Bil Simser is wondering if it is possible to have a collective place to collect all information on SharePoint. See his post at http://weblogs.asp.net/bsimser/archive/2005/06/27/415834.aspx
In my opinion one of the best ways of getting “knowledge” out is through weblogs. This is exactly what a lot of people are doing. In out company everyone has access to its own internal weblog, and this is the way information is best shared within our company.
When I was setting up these weblogs I was also planning to create automatic categories you could assign your weblog post to, based on the SharePoint topics struxture, and based on the list of projects we are working on. It never came that far.
I still think it is a good idea, and an “easy” way to collect one part of the collective knowledge on SharePoint. Can’t we come up with a set of common post categories we assign our weblog entries to? Each blog engine support categories and separate RSS feeds on them. We could collect those RSS feeds into one big RSS feed, and based on these RSS feeds create a site that displays all collective knowledge categorized to a fixed set of topics…
But then the biggest issue: comming up with a set of common post categories... I’m afraid that part will brings us into taxonomy hell… to what level of detail do you define categories, how many categories are needed, etc. etc.
Hmmm… maybe Google isn’t so bad;-)
Talking about Google: How about http://www.google.com/Top/Computers/Software/Document_Management/Products/Microsoft_SharePoint
We could link all our information in here..
Bil Simser describes in post http://weblogs.asp.net/bsimser/archive/2005/06/22/414258.aspx a “bug” he encountered with versioned document libraries. When a document is saved in a versioned document library, the timestamp of the then latest version of the document gets changed to one minute before the time stamp of the new saved document.
This problem is related to one of the biggest problems I have with document libraries. A document in a versioned document library becomes a "version" when a newer version of the document is saved.
I create a document called “VersionedDoc.doc” in the document library “http://myserver/personal/serge/VersionedDocumentLibrary”.
This document is URL addressable at: “http://myserver/personal/serge/VersionedDocumentLibrary/VersionedDoc.doc”.
As soon as I save a new version of the document, this version becomes “http://myserver/personal/serge/VersionedDocumentLibrary/VersionedDoc.doc”, and my first version of the document becomes: “http://myserver/personal/serge/_vti_history/1/VersionedDocumentLibrary/VersionedDoc.doc”. This means that at the moment of saving the new version of the document, the previous version of the document gets moved to a new location. It is not already created at this location. This leads to the timestamp issue. By the way: the next version is saved as: “http://myserver/personal/serge/_vti_history/2/VersionedDocumentLibrary/VersionedDoc.doc”.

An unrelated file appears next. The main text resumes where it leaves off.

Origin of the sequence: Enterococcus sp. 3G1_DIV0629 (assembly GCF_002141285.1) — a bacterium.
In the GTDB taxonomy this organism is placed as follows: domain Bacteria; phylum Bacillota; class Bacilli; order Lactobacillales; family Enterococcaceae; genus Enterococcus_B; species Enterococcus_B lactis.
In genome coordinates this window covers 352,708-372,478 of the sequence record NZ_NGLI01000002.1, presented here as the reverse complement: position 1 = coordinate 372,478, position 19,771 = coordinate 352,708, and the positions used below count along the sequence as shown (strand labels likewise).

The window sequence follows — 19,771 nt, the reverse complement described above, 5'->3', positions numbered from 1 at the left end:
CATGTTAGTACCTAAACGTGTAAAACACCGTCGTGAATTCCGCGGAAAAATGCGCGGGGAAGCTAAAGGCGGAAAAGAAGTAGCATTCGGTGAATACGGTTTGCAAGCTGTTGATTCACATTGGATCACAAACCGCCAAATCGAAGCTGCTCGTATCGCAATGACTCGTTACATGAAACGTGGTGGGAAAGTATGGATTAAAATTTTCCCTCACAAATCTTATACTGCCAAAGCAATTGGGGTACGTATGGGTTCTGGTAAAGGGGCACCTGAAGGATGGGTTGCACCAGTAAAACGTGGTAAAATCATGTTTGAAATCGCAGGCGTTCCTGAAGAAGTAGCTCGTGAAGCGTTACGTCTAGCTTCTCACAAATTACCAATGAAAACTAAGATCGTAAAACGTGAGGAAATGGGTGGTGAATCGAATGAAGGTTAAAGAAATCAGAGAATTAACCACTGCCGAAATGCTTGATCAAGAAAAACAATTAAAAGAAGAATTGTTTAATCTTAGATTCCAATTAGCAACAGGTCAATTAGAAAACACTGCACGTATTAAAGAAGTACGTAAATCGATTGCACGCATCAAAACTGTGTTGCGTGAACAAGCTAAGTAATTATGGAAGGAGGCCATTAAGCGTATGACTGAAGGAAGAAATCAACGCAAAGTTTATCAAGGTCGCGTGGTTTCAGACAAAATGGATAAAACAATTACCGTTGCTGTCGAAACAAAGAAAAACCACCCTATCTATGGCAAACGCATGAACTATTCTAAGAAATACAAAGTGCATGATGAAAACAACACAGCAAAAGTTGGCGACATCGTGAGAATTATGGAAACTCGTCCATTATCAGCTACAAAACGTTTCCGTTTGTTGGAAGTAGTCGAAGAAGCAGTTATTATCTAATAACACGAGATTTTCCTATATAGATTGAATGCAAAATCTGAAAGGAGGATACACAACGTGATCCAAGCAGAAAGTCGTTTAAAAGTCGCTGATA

Besides the fact that the version naming schema leads to weird URL’s, it also means that you can’t provide a URL to a version of your document upfront.
If I remember correctly, SharePoint Portal Server 2001 had the possibility to address the latest document as http://…/VersionedDoc.doc, and versioned versions as http://…/VersionedDoc.doc$versionnumber. If version 4 was the latest version it was both URL addressable as http://…/VersionedDoc.doc and http://…/VersionedDoc.doc$4. It is a pity that Microsoft decided to leave this naming schema.
A great post by Ryan Rogers on the Site Definitions “challenge”: http://blogs.msdn.com/ryanrogers/archive/2005/06/04/425148.aspx
He was the guy I cited in my post http://weblogs.asp.net/soever/archive/2005/05/26/408948.aspx, without knowing it;-)
It is good to hear that weblogs post can make waves within Microsoft walls…
It is good that it is possible to do the modifications through code, as Ryan stated. We have an escape! A costly one if you have MANY site instances, because the pages you modify will become unghosted (a copy is created) in the database… you remember, that issue you try to prevent by not modifying pages through FrontPage;-) But hey… storage is cheap these days!
Another issue I had are the MySite pages… you don’t want to have to change 30.000 My Site pages if you need a small modification to the private or public view. Good thing is that the MySite public and private pages are handled differently from normal sites… if you modify the MySite homepage as an administrator in “Shared View” it changes for all users! These pages are in a special location:
Private homepage MySite: http://servername/MySite/default.aspx
Public homepage MySite: http://servername/MySite/Public.aspx
Modifying these pages in the site definition is probably unsupported, but making modifications through the “Shared View” or using FrontPage not (yet?) as far as I know.
Adding web parts on forms pages are “banned”, there goes my MacawDiscussionBoard list template!! Welcome to the wonderful world of SharePoint!
But this one is even worse than the Site Definitions: http://weblogs.asp.net/soever/archive/2005/05/26/408948.aspx
You may not even modify the template page before instantiating, or the instance of the page after creation…. This is in my opinion again a major problem!
Time to get a list of what is unsupported, but will work…